The Mexican banks are also taking steps forward. Banamext SARAS (Sistema de Gestión de Riesgos Ambientales y Sociales) system, for example, establishes a comprehensive management framework that includes policies, procedures, tools and internal dissemination actions as well as training needs in order to identify, supervise and manage the exposure that the bank may have against potential environmental and social impacts within the credit allocation process. Similarly, they have also developed a self-assessment tool (MEDIRSE): A methodology to determine the impact of risks relating to social aspects of energy investments, in accordance with Bancomex’s due diligence process and SARAS system.
In addition, innovative collaborations are fostering the development of instruments that help Mexican banks better incorporate social, environmental and climate risks in their governance structures and that facilitate the alignment with the TCFD Recommendations. Such is the case of an initiative established by the Deutsche Gesellschaft für Internationale Zusammenarbeit’s (GIZ’s) Emerging Markets Dialogue on Finance (EMDF) Initiative, with the support of the University of Cambridge Institute for Sustainability Leadership’s (CISL’s) Centre for Sustainable Finance, the Instituto Tecnológico Autónomo de México (ITAM) and Banco de México. The project aims to empower financial institutions across the banking, insurance and asset management sectors and to promote the integration of environmental scenario analysis into practice in financial decision making.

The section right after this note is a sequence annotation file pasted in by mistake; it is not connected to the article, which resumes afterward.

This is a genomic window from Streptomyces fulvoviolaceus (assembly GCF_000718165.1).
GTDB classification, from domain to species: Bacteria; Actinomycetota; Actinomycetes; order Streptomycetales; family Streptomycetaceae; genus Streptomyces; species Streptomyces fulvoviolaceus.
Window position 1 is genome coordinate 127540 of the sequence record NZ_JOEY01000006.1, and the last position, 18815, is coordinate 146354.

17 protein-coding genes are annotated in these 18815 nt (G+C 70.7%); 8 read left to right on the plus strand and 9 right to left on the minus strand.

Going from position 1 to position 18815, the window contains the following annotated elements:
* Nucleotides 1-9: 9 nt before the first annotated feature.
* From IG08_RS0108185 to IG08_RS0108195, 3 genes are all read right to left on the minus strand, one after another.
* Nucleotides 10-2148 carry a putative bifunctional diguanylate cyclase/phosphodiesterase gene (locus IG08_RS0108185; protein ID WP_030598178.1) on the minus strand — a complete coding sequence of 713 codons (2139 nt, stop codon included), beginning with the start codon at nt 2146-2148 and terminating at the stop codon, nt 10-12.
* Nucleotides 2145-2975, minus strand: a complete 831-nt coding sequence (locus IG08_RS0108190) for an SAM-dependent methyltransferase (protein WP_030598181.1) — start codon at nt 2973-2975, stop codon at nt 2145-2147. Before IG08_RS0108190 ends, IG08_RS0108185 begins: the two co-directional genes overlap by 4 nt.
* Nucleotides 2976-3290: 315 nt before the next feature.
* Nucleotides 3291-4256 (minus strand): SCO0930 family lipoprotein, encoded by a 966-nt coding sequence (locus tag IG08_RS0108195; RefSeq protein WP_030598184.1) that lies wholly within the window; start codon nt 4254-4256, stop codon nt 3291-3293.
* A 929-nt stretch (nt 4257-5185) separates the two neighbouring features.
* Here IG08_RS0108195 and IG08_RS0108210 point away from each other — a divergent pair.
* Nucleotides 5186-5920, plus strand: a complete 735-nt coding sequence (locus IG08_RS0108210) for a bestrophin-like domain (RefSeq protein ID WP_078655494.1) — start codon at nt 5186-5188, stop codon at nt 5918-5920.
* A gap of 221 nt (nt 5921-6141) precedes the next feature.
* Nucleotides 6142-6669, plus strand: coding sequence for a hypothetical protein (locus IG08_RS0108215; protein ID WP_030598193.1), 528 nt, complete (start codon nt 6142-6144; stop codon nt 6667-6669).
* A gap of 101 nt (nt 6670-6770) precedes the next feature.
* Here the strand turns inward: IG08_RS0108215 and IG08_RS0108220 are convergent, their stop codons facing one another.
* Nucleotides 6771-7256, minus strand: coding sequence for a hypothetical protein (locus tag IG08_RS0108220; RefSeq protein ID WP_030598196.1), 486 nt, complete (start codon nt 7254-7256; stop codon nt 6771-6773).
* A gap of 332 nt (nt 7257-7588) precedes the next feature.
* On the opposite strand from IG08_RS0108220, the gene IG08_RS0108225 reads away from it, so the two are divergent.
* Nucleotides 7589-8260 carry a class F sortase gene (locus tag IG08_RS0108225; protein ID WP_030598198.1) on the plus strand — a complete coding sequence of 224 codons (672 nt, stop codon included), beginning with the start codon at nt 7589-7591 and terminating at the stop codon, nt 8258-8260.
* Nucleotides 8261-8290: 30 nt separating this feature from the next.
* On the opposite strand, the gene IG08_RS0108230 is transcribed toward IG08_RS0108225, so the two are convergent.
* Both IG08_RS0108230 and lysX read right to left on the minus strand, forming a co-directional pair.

Whilst Mexican banks acknowledged the challenges of incorporating social, environmental and climate risks and opportunities within their governance and risk management systems, it remained clear that banks should embark on this process now (if they have not already). The process and outputs generated through the newly established Inter-American Development Bank project working with the Mexican Banking Association are designed to provide the required support.